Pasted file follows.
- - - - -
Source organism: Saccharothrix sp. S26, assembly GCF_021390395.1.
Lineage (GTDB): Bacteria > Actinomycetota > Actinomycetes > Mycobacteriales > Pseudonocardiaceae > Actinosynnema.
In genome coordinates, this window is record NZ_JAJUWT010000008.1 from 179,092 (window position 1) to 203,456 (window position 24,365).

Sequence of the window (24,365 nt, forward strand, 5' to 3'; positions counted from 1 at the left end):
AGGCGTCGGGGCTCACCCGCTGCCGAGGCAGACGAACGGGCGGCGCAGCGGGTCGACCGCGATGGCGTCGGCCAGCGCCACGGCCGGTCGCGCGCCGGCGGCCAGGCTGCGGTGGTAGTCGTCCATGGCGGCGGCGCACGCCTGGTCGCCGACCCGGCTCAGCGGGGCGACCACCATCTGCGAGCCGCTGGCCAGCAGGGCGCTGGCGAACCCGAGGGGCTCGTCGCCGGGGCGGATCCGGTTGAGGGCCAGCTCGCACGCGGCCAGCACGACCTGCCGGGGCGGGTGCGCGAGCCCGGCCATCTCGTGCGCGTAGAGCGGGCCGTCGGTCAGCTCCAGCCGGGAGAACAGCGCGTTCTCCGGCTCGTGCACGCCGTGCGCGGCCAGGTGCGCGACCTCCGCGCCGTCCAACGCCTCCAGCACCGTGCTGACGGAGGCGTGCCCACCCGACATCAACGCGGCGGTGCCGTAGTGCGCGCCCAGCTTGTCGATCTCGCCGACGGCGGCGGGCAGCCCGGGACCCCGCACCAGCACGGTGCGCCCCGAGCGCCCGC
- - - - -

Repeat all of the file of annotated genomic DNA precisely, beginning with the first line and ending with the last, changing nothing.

Source organism: Saccharothrix sp. S26, assembly GCF_021390395.1.
Lineage (GTDB): Bacteria > Actinomycetota > Actinomycetes > Mycobacteriales > Pseudonocardiaceae > Actinosynnema.
In genome coordinates, this window is record NZ_JAJUWT010000008.1 from 179,092 (window position 1) to 203,456 (window position 24,365).

Sequence of the window (24,365 nt, forward strand, 5' to 3'; positions counted from 1 at the left end):
AGGCGTCGGGGCTCACCCGCTGCCGAGGCAGACGAACGGGCGGCGCAGCGGGTCGACCGCGATGGCGTCGGCCAGCGCCACGGCCGGTCGCGCGCCGGCGGCCAGGCTGCGGTGGTAGTCGTCCATGGCGGCGGCGCACGCCTGGTCGCCGACCCGGCTCAGCGGGGCGACCACCATCTGCGAGCCGCTGGCCAGCAGGGCGCTGGCGAACCCGAGGGGCTCGTCGCCGGGGCGGATCCGGTTGAGGGCCAGCTCGCACGCGGCCAGCACGACCTGCCGGGGCGGGTGCGCGAGCCCGGCCATCTCGTGCGCGTAGAGCGGGCCGTCGGTCAGCTCCAGCCGGGAGAACAGCGCGTTCTCCGGCTCGTGCACGCCGTGCGCGGCCAGGTGCGCGACCTCCGCGCCGTCCAACGCCTCCAGCACCGTGCTGACGGAGGCGTGCCCACCCGACATCAACGCGGCGGTGCCGTAGTGCGCGCCCAGCTTGTCGATCTCGCCGACGGCGGCGGGCAGCCCGGGACCCCGCACCAGCACGGTGCGCCCCGAGCGCCCGC